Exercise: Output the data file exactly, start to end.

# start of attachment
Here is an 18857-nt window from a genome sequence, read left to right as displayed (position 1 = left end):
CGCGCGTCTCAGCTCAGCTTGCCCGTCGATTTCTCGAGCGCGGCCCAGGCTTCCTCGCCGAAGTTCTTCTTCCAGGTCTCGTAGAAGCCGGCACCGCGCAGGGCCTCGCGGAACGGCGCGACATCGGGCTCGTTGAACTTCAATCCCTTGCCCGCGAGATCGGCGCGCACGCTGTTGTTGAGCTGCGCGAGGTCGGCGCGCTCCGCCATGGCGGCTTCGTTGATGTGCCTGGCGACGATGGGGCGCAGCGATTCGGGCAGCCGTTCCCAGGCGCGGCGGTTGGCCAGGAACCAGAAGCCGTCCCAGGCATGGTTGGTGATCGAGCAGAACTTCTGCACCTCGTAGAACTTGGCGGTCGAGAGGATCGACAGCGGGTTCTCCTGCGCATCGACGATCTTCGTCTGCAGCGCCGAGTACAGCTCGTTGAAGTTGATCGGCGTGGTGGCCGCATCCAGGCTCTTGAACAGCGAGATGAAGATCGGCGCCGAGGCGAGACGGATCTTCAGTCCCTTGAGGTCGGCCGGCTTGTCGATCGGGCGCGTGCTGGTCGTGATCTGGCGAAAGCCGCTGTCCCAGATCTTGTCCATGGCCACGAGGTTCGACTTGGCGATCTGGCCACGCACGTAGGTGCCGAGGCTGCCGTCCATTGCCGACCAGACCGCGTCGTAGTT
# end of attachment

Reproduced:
Here is an 18857-nt window from a genome sequence, read left to right as displayed (position 1 = left end):
CGCGCGTCTCAGCTCAGCTTGCCCGTCGATTTCTCGAGCGCGGCCCAGGCTTCCTCGCCGAAGTTCTTCTTCCAGGTCTCGTAGAAGCCGGCACCGCGCAGGGCCTCGCGGAACGGCGCGACATCGGGCTCGTTGAACTTCAATCCCTTGCCCGCGAGATCGGCGCGCACGCTGTTGTTGAGCTGCGCGAGGTCGGCGCGCTCCGCCATGGCGGCTTCGTTGATGTGCCTGGCGACGATGGGGCGCAGCGATTCGGGCAGCCGTTCCCAGGCGCGGCGGTTGGCCAGGAACCAGAAGCCGTCCCAGGCATGGTTGGTGATCGAGCAGAACTTCTGCACCTCGTAGAACTTGGCGGTCGAGAGGATCGACAGCGGGTTCTCCTGCGCATCGACGATCTTCGTCTGCAGCGCCGAGTACAGCTCGTTGAAGTTGATCGGCGTGGTGGCCGCATCCAGGCTCTTGAACAGCGAGATGAAGATCGGCGCCGAGGCGAGACGGATCTTCAGTCCCTTGAGGTCGGCCGGCTTGTCGATCGGGCGCGTGCTGGTCGTGATCTGGCGAAAGCCGCTGTCCCAGATCTTGTCCATGGCCACGAGGTTCGACTTGGCGATCTGGCCACGCACGTAGGTGCCGAGGCTGCCGTCCATTGCCGACCAGACCGCGTCGTAGTT